by Kelly Taylor
The name Jaguar has meant a lot of things to a lot of people but one thing it has never meant is “accessible.” Until the S-Type, which still grazes the ionosphere at $60,000 and up, the cheapest Jag you could buy started at about $81,000. And there were no special finance rates or cash back to dealer programs.
That kind of pricing gave Jag a good shot of panache but left a gaping hole in its marketing scheme: even BMW recognizes the value in attracting entry-level buyers, grabbing them earlier in life with 3-series models close to the price of loaded Toyotas and then trying to retain them when life’s circumstances dictate a move into 5, 7 or even the X-series SUV.
This brings us to the 2002 Jaguar X-Type. Sure, you can trick it out to more than $60,000, but a perfectly acceptable X can be had for a hair less than $43,000. Now that is almost 10 large more than the $34K 320i, but the X comes standard with a host of amenities that will push the 320i past the $43,000 in zero seconds flat. You get alloy wheels and all-wheel drive, which on the Bimmer doesn’t appear on the horizon until you’ve visited the $50,000 upper echelons of 3-dom. You get leather seating, again, part of a package on the Bavarian. An eight-way, power-adjustable driver’s seat is standard, as is automatic climate control with dust and pollen filtration, side-curtain air bags and cruise control. Heated seats are only $1,000 away, part of the “weather package.”
Now it is true that the X-Type shares a platform with the recently-introduced European Ford Mondeo, but 80% of the X-Type is pure Jaguar � the rest was shared with the Mondeo to decrease development costs. What Jaguar couldn’t change, they improved. Take the engine block, which is from the same Duratec V6 engine in the Taurus. Truth is, a good block is not hard to make. It’s the stuff you bolt onto it that makes the difference. In Jaguar’s case, that would be British-built cylinder heads and intake and exhaust headers. Which is why the Jaguar-equipped 3.0-litre block cranks out 231 horsepower to Taurus’s 200. The smaller 2.5-litre V6 engine also comes within a cat’s whisker of the Taurus, at 194 horsepower, as well.
All that power gets transferred to the ground through four wheels: all-wheel drive is the only drivetrain configuration available. In this case, AWD is primarily a dry-weather, traction-improving tool. It’s not designed as a winter traction tool, though it will pay some dividends there too. In the X, AWD sends 60 per cent of torque rearward and 40 per cent forward.
Combined with the X-Type’s wonderfully balanced weight distribution, the rear bias gives the X excellent cornering characterstics. It compares favourably to class competitors BMW 3-series and Mercedes-Benz C-Class in handling. It feels like a rear-drive car, complete with that sense of pivoting around a corner, despite having its engine transverse-mounted over the front axles, as in a front-wheel-drive car. Jaguar claims performance times (0-100 km-h) of 8.3 seconds for the 2.5-litre, and 7.0 seconds for the 3.0, both with the manual shifter.
The X-Type starts at $42,950 for the 2.5 and $49,950 for the 3.0. A five-speed manual is standard on the 2.5 and is a no-cost option on the 3.0, which otherwise comes with a 5-speed automatic transmission. On the 2.5, the automatic is a $1,490 option.
Unfortunately, the only X-Type available for my road test had an automatic transmission. This is a car that cries out for the five-speed manual. Acceleration (0-100) suffers by six-tenths of a second for the automatic-equipped 2.5, and half a second for the 3.0. On the road, the X-type proved comfortable and confident. Curves, even descending-radius off-ramps, rarely approached the car’s limits, even charging through one off-ramp at 80 km-h. The ride is perhaps un-Jaguar-like in its firmness, but it is not harsh. It is, however, not the Jag for people accustomed to Vanden Plas pampering.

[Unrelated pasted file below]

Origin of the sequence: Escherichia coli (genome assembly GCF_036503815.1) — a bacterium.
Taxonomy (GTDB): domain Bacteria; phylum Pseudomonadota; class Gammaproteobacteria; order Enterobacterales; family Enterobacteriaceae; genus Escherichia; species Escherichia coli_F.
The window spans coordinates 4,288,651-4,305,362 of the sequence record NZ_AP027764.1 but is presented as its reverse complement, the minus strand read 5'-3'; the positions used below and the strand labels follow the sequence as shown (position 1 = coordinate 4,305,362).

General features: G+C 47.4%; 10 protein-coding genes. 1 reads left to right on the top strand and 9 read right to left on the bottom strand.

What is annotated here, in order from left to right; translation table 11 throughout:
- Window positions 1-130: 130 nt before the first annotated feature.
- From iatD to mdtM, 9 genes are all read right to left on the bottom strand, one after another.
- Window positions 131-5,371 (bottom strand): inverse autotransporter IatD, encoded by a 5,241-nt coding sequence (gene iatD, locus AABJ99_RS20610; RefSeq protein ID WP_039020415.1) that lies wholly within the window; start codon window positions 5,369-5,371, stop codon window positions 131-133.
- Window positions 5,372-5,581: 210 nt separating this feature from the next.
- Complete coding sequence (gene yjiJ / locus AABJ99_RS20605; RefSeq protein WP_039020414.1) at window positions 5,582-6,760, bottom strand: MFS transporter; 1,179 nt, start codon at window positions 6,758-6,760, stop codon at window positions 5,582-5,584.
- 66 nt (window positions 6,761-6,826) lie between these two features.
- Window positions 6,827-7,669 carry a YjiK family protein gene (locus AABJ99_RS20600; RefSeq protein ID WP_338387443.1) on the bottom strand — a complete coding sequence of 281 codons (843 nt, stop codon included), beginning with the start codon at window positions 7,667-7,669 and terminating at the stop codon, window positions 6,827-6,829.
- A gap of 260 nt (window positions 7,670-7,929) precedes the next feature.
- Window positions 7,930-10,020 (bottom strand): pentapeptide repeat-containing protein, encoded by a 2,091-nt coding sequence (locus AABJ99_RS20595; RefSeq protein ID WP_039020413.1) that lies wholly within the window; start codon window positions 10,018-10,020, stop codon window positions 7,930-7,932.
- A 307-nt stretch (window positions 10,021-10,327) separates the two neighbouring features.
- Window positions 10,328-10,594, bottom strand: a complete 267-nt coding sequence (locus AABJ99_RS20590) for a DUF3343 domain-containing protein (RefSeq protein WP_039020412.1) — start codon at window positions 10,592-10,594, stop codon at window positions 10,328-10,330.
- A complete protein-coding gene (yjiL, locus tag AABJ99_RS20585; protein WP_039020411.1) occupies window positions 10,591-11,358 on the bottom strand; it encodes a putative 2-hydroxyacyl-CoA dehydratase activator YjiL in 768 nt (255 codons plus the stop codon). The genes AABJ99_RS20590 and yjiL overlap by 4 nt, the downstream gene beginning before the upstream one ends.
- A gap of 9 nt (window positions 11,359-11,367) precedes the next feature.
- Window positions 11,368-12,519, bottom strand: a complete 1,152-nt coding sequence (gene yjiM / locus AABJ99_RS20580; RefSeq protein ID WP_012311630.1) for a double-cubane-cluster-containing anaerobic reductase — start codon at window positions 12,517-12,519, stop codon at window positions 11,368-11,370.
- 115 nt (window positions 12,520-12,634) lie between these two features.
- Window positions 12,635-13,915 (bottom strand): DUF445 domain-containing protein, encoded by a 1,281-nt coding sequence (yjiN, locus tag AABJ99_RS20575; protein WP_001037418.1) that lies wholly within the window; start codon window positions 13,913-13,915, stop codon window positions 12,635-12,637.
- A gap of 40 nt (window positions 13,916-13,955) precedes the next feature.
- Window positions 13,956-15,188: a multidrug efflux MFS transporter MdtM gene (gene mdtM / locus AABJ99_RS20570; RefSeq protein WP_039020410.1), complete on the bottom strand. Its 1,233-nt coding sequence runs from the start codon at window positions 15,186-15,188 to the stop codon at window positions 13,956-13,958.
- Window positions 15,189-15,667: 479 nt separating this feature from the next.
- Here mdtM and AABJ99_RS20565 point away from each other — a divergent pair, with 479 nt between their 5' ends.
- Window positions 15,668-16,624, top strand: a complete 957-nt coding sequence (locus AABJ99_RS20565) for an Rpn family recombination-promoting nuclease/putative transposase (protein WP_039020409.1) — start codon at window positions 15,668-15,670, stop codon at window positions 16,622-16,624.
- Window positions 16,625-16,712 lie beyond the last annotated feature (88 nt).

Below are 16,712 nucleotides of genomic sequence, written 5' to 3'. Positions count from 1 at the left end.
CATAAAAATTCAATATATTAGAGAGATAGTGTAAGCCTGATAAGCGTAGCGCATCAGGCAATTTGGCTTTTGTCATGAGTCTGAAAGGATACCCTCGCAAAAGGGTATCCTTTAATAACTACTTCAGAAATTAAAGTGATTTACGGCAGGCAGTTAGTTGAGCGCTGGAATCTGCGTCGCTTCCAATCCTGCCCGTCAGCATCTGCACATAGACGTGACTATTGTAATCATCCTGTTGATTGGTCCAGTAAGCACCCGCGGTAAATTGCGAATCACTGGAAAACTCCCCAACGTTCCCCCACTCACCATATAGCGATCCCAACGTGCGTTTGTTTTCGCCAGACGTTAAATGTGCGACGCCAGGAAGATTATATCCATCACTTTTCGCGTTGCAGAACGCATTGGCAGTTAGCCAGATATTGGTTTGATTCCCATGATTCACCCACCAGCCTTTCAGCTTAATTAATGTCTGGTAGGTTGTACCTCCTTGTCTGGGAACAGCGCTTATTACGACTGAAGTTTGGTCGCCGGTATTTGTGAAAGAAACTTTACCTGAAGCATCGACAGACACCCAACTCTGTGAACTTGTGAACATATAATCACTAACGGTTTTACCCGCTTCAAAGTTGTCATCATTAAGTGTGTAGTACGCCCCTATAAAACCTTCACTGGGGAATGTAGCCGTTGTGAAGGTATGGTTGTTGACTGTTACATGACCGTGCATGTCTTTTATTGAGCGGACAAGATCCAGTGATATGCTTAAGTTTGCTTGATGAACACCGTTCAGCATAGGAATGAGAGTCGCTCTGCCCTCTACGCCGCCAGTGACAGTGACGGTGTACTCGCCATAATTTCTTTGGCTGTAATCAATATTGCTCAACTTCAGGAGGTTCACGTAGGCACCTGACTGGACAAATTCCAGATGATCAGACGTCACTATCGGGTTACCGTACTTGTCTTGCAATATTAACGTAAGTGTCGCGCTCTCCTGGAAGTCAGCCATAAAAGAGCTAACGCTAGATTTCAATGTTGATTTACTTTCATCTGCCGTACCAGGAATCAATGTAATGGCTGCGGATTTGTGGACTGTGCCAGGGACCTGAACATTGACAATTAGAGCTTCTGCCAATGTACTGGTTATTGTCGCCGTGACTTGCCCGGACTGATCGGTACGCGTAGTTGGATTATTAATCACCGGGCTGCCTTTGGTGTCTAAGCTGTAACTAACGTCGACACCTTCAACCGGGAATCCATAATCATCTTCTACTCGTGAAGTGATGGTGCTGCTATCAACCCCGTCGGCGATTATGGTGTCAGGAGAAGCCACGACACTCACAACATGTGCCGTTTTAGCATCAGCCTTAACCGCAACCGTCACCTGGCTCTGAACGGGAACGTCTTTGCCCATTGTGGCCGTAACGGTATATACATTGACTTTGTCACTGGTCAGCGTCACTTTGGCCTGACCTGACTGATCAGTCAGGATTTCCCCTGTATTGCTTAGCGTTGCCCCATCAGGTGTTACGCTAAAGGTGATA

The way the front grille and headlamps appear to lean forward pay homage to the sedans of Jaguar’s past. The round headlights give way to subtle bulges in the hood that sweep back to the windshield. Out back, the body sweeps around to a tail that is perhaps too derivative of the S-Type. Overall, the exterior design is stylish.
Inside, the X-Type is attractively Jaguar. There’s the requisite real bird’s-eye maple trim and nicely stitched leather trim. With the automatic comes Jag’s J-gate shifter pattern and wood-topped shift lever. The instrument cluster features chrome rings around Jaguar racing-green
instruments with classical white markings.
A few things I didn’t like about the car include the imprecise automatic shift linkage. There’s no clear indication you’ve actually arrived at the position you intended, especially on the shorter side of the J-gate. It’s better than a lawn tractor but not by much. In fairness to Jag, few if any buyers of the automatic ever get the shifter around the bottom of the J.
Also, the sound system, even the optional premium system, includes only a cassette slot in the dash. For CDs, you have to feed the optional six-disc changer in the trunk. When you do, however, you’re greeted with a wonderfully rich sound from the 180-watt Alpine premium system, which includes 10 speakers and an active subwoofer in the parcel shelf. The standard sound system is a rather mundane four-speaker (only dual-cone speakers at that) affair. Choosing the standard system necessitates a trip to the aftermarket.
Jaguar is the Johnny-come-lately to the entry-level sport luxury market, formerly cornered by BMW and Mercedes. Today’s X-Type goes up against a wider range of rivals, including the Lexus IS 300, BMW 3-series, Mercedes C-Class, Infiniti I35, Audi A4, and Acura TL. Against those rivals, the X-Type offers competitive handling in a package that is true to Jaguar’s philosophy. It should attract a lot of lookers, if not buyers.